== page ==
You don’t want food poisoning to ruin your outing. The U.S. Food and Drug Administration recommends that picnickers store food that needs to be kept cold in a cooler with ice, cook meat thoroughly (using a food thermometer), and not leave leftovers out for more than two hours (or one, if it’s above 90 degrees Fahrenheit). Read all of the FDA recommendations here.
Pick the perfect location
Picnickers in Chicago have lots of places to choose from. For a comprehensive list and reviews, visit yelp.com. Here are a few fun spots from the list:
1. Millennium Park
201 E. Randolph St.
You’ll find fountains, flowers and plenty of art at this popular downtown park. The sights include British artist Anish Kapoor’s sculpture “Cloud Gate,” better known locally as “the bean.” Take a look at it and you’ll see why!
2. Lincoln Park Alfred Caldwell Lily Pool
Fullerton Parkway and Cannon Drive
If you’re looking for somewhere less crowded and more tranquil than Millennium Park, take your picnic here. You can have your lunch surrounded by woodland wildflowers, prairie grasses, dragonflies and turtles.
3. Oz Park
2021 N. Burling St.
Come here if you want to take your picnic over the rainbow. This park is named after Lyman Frank Baum, the author of “The Wonderful Wizard of Oz.” You’ll find statues of the Tin Man, Scarecrow, Cowardly Lion, and Dorothy and Toto watching over the swings and flower garden.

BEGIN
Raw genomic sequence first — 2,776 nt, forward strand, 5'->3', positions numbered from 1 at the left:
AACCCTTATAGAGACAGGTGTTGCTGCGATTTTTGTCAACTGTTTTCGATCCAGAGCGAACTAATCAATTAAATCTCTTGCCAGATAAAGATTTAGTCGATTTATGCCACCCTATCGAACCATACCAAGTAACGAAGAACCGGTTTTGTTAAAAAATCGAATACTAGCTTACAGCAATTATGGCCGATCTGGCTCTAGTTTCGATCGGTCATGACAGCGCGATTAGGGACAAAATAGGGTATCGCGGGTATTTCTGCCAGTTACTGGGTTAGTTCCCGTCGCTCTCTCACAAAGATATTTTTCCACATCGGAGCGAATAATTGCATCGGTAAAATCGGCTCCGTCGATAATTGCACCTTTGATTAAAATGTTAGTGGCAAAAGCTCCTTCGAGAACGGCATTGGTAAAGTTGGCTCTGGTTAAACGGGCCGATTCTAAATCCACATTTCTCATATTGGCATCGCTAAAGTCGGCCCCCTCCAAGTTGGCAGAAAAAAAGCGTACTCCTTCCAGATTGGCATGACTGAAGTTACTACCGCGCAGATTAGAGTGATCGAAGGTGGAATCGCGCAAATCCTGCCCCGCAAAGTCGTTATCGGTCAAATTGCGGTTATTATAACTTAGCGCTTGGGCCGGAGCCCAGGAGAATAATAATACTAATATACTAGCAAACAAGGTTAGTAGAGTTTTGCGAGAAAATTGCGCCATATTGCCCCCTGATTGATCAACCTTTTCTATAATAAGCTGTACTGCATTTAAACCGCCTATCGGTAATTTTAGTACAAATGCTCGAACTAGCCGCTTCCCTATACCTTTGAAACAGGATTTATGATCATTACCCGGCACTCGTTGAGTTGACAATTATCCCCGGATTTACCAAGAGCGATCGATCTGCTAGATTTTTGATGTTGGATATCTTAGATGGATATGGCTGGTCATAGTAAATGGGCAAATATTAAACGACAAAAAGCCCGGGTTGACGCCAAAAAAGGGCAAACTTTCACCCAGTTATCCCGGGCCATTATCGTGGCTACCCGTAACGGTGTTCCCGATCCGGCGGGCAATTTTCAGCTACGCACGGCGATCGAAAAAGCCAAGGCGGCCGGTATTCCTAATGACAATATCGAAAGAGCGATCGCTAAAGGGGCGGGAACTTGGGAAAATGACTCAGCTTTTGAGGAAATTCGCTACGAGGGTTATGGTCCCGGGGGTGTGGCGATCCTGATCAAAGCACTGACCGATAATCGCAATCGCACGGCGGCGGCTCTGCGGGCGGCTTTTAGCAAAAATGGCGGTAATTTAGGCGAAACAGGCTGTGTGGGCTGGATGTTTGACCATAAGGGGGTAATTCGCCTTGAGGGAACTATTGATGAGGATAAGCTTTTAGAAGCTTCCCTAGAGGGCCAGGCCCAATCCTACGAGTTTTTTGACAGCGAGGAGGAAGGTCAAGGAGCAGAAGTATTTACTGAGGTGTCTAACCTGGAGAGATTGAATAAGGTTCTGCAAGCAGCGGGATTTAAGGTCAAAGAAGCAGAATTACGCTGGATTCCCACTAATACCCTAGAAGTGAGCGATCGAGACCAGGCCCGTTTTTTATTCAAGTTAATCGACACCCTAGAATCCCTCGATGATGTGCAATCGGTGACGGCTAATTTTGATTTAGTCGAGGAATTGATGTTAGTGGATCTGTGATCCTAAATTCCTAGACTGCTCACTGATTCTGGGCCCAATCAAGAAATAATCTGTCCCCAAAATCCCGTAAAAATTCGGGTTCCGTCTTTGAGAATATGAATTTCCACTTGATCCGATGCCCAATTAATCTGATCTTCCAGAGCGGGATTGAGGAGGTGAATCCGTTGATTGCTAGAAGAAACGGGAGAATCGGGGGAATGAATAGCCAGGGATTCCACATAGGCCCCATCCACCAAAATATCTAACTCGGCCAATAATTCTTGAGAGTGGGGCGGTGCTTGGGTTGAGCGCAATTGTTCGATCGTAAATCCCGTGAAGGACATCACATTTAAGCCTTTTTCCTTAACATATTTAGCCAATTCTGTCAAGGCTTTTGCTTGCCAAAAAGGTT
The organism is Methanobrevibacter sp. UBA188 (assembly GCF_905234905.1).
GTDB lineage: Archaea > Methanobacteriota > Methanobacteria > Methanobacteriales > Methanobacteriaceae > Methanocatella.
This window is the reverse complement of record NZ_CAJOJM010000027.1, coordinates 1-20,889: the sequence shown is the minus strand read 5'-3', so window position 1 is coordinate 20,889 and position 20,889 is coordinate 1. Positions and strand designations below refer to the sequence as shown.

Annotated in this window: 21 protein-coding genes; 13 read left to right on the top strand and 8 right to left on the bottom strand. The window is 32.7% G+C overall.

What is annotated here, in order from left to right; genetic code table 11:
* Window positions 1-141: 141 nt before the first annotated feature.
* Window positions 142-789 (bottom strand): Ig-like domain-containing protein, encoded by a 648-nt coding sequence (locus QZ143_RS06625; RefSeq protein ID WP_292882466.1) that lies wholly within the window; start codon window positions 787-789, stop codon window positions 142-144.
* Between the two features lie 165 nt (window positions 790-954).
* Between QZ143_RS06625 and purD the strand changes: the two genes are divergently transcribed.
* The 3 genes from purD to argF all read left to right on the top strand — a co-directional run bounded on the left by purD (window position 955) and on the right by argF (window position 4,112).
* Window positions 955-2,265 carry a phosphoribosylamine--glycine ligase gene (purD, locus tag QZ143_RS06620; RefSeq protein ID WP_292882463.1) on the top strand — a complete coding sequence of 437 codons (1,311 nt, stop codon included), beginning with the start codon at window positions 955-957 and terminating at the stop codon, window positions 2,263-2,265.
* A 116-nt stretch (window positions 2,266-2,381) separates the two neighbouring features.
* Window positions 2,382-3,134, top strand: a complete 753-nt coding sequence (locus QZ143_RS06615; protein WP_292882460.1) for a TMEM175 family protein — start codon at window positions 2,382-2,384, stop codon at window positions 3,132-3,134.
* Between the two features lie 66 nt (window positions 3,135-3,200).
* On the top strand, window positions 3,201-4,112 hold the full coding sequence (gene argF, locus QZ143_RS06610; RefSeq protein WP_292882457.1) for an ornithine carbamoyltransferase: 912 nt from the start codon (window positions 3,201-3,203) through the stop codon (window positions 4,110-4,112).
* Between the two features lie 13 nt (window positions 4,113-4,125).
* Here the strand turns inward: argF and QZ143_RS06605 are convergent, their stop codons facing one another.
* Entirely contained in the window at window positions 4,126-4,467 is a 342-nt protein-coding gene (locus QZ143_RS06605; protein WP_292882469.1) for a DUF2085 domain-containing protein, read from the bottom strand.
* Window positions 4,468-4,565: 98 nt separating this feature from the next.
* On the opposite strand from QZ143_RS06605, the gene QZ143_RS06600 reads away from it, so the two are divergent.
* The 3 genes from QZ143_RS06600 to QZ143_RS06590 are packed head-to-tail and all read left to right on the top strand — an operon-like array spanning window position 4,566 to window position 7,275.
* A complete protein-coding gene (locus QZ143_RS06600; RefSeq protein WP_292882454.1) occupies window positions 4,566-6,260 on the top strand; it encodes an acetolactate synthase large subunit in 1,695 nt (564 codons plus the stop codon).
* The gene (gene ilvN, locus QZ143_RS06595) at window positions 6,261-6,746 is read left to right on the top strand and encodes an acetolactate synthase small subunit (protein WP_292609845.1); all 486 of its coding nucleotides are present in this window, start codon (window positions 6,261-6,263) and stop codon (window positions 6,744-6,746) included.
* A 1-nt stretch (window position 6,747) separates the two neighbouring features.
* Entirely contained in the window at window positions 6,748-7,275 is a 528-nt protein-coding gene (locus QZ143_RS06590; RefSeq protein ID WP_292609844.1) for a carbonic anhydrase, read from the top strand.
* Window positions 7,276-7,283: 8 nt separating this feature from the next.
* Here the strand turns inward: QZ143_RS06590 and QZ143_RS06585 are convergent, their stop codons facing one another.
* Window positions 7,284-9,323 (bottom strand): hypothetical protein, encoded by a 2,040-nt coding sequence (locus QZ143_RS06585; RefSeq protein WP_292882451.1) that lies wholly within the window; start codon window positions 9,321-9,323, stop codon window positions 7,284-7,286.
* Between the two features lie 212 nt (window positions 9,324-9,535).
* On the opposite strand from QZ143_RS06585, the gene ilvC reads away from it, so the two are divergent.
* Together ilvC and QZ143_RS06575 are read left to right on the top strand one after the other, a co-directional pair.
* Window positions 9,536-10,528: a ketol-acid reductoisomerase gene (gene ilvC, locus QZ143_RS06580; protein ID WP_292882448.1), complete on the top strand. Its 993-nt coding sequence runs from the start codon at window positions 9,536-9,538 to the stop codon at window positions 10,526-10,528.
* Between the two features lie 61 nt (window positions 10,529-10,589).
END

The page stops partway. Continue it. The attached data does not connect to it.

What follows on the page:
Now that you have your materials, your food, safety knowledge and a location, it’s time for a picnic!
As Chicago inches closer to a bill that would making cooking on trucks legal, the line of food trucks hitting the road keeps getting longer. And now, you might be able to find them in a parking lot near you.
Twice a week, the mobile meal community gathers near welcoming businesses with hungry employees. On Tuesdays from 4 p.m. to 9 p.m., a handful of food trucks park on the northwest corner of Halsted Street and North Avenue. On Thursdays, the trucks convene from 6 p.m. to 9 p.m. in the parking lot of Ethyl’s Beer & Wine Dive, 324 S. Racine Ave.
Food Truck Thursdays on PhotoPeach
Follow the Twitter, Follow the Truck
The surge of food trucks in Chicago couldn’t have happened without the advent of social media. Follow a food truck on Twitter to find out where to score your lunch on wheels.
Food truck aggregator:
Bun Pow Buns
The Slide Ride
Tipping Da Cow
Chicago is a foodie paradise if you know where to look. Luckily, there are tour guides for that!
1. Taste of Chinatown:
Who: Chicago Food Planet